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If you throw a polyester sweatshirt in the washing machine, it doesn’t emerge as quite its former self. All that agitation breaks loose plastic microfibers, which your machine flushes to a wastewater treatment facility. Any particles that aren’t filtered out get pumped to sea. Like other forms of microplastic—broken-down bottles and bags, paint chips, and pellets known as nurdles—microfiber pollution in the oceans has mirrored the exponential growth of plastic production: Humanity now makes a trillion pounds of the stuff a year. According to the World Economic Forum, production could triple from 2016 levels by the year 2050.
A new analysis provides the most wide-ranging quantification yet of exactly how much of this stuff is tainting the ocean’s surface. An international team of researchers calculates that between 82 and 358 trillion plastic particles—a collective 2.4 to 10.8 billion pounds—are floating across the world … and that’s only in the top foot of seawater.
That’s also only counting the bits down to a third of a millimeter long, even though microplastics can get much, much smaller, and they grow much more numerous as they do so. (Microplastics are defined as particles smaller than 5 millimeters long.) Scientists are now able to detect nanoplastics in the environment, which are measured on the scale of millionths of a meter, small enough to penetrate cells—though it remains difficult and expensive to tally them. If this new study had considered the smallest of plastics, the numbers of oceanic particles would no longer be in the trillions. “We’re talking about quintillions, probably, that’s out there, if not more,” says Scott Coffin, a research scientist at the California State Water Resources Control Board and a coauthor of the study, which was published today in the journal PLoS ONE.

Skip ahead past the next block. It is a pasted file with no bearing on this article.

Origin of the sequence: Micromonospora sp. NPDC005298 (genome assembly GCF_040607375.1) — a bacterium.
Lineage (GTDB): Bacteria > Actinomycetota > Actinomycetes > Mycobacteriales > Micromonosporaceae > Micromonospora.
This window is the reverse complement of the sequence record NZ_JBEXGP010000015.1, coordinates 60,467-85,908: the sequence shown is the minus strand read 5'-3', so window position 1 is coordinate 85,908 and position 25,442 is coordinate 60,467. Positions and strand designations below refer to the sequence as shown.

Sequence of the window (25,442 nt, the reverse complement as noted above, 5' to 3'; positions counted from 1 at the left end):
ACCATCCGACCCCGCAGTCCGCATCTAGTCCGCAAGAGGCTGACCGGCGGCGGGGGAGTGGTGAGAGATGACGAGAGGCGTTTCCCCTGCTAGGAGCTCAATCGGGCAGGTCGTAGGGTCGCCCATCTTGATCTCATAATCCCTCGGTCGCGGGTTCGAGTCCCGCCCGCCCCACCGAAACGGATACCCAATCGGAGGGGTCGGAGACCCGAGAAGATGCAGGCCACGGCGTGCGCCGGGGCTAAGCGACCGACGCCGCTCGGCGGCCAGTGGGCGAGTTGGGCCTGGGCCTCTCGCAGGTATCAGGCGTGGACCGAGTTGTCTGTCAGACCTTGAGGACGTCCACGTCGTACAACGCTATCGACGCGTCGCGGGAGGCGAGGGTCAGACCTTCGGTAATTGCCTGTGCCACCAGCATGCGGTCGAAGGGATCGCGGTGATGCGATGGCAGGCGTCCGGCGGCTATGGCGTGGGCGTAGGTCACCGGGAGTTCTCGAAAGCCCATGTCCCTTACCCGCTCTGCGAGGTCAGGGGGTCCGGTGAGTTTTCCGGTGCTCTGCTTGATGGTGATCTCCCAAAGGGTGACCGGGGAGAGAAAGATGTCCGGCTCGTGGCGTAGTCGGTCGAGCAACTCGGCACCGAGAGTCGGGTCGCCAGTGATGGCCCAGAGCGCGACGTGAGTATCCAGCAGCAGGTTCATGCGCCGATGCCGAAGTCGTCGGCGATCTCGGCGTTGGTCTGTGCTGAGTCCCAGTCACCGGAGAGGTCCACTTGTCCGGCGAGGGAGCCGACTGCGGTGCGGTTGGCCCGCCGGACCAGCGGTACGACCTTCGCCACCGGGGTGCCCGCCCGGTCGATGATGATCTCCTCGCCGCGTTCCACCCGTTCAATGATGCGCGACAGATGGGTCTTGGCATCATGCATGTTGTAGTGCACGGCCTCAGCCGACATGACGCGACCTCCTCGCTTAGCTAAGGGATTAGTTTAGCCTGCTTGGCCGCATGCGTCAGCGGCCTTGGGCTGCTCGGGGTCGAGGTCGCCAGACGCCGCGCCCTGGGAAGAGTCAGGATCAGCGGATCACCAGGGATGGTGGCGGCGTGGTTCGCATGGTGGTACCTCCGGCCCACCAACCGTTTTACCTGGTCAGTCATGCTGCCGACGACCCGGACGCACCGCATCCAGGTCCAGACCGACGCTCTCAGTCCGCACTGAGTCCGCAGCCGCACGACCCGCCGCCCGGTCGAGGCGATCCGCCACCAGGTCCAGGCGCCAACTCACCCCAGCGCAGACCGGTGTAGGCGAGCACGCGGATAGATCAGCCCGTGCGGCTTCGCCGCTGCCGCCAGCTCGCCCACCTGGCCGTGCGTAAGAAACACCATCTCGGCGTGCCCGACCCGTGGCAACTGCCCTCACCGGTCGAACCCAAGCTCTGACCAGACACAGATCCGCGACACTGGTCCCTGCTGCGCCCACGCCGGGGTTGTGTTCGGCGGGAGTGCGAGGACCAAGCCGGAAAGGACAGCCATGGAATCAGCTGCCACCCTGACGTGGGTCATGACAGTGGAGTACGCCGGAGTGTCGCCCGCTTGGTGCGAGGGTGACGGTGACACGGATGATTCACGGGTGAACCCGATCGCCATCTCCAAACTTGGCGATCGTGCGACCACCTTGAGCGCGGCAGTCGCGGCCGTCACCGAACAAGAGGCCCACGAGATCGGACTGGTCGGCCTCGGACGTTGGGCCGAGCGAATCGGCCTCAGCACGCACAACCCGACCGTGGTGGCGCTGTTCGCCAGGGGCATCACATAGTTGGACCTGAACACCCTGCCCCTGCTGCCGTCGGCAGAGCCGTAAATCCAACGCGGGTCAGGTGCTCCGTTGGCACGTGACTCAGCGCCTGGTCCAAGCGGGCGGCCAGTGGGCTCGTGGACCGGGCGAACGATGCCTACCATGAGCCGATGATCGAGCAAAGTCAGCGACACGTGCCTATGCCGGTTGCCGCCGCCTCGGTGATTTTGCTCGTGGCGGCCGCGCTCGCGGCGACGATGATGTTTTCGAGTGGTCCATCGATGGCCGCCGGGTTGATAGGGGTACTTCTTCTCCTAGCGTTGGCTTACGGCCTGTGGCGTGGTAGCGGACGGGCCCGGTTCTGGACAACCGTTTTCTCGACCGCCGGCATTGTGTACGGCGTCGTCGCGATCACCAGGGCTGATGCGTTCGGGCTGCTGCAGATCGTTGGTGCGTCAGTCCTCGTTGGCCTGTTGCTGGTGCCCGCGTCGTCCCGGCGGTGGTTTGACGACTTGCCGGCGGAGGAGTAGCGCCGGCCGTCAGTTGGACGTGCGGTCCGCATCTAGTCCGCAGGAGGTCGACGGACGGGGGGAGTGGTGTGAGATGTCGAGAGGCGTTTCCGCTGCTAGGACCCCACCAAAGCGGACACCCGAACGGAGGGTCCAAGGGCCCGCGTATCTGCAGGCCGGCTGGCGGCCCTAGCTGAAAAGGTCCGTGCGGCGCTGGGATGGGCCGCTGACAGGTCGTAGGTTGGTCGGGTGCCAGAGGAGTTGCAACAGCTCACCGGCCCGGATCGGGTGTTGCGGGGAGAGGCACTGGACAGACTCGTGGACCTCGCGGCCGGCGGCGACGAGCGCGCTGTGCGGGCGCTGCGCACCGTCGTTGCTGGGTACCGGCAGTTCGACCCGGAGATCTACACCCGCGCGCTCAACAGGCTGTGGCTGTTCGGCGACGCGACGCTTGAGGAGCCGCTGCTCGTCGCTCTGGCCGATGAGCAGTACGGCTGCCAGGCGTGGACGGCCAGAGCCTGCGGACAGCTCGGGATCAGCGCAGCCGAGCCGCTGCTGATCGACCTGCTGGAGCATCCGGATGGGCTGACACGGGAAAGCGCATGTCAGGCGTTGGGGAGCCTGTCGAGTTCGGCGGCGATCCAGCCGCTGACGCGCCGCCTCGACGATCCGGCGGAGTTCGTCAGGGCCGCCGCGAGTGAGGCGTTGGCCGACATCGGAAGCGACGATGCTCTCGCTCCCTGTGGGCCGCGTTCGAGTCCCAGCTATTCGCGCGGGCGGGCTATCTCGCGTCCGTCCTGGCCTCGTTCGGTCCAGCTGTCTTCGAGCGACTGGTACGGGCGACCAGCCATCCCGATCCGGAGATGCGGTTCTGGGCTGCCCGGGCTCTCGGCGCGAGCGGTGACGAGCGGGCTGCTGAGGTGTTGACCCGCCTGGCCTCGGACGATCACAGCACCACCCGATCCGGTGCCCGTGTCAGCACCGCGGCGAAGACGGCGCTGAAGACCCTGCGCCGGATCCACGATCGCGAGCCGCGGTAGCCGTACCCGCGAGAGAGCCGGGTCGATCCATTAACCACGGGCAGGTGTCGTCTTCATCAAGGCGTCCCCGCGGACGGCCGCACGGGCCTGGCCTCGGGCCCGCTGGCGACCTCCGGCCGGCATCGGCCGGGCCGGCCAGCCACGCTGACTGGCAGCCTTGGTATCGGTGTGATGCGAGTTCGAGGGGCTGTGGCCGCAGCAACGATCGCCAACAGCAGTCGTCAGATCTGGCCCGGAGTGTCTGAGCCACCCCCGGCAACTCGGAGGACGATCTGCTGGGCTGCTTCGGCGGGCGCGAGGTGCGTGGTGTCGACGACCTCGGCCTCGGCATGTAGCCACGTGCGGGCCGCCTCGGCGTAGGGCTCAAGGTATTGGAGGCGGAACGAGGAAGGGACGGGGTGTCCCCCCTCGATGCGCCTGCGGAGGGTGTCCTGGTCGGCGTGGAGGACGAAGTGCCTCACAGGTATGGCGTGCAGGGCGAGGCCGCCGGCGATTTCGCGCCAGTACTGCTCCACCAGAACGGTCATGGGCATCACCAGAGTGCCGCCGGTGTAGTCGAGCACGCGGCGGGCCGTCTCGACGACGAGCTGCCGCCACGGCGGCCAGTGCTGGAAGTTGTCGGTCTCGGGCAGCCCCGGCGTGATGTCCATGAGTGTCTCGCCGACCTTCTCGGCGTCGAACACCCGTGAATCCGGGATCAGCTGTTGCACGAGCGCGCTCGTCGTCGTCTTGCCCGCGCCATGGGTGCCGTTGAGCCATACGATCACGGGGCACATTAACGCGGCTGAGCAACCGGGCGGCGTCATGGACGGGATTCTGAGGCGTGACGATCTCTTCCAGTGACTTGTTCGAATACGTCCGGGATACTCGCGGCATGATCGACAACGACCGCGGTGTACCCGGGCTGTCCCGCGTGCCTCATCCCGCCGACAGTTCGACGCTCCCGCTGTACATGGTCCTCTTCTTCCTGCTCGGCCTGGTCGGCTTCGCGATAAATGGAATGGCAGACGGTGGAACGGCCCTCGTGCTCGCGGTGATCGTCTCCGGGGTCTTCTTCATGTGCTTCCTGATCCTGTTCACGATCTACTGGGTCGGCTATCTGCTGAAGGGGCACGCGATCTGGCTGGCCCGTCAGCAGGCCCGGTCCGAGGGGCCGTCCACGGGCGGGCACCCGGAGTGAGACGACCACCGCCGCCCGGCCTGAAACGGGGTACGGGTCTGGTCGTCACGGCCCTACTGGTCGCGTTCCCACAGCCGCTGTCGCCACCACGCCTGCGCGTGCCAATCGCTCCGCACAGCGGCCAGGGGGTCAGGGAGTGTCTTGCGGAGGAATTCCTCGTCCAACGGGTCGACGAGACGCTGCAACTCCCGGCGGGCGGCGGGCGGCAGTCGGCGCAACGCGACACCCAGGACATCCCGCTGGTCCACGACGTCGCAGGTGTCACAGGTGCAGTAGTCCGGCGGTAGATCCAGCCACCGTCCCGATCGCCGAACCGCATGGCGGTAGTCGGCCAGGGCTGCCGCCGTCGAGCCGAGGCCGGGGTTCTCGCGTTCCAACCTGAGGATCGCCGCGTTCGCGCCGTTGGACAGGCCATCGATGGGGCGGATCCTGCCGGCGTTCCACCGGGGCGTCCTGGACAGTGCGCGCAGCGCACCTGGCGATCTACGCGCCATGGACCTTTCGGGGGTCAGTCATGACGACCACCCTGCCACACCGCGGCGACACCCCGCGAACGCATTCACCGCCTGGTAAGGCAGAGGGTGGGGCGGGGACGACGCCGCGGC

“That’s the elephant in the room,” agrees Marcus Eriksen, cofounder of the 5 Gyres Institute and the study’s lead author. “If we’re going to talk about the number of particles out there, we’re not even looking at the nanoscale particles. And that really dovetails into all the research on human health impacts.” Scientists have only just begun to study these effects, but they are already finding that the smallest microplastics readily move through the body, showing up in our blood, guts, lungs, placentas, and even infants’ first feces.
Eriksen and Coffin did their quantification by gathering reams of previous data on plastic samples from across the world’s oceans. They combined this with data they collected during their own ocean expeditions. All told, the researchers used nearly 12,000 samples of plastic particle concentrations, stretching between the years 1979 and 2019. That allowed them to calculate not only how much may be out there, but how those concentrations have changed over time.
They found that between 1990 and 2005, particle counts fluctuated. That may have been due to the effectiveness of international agreements, like 1988 regulations limiting plastic pollution from ships. “That’s the first time that we’ve ever had any sort of evidence that those international treaties in plastic pollution have actually been effective,” says Coffin.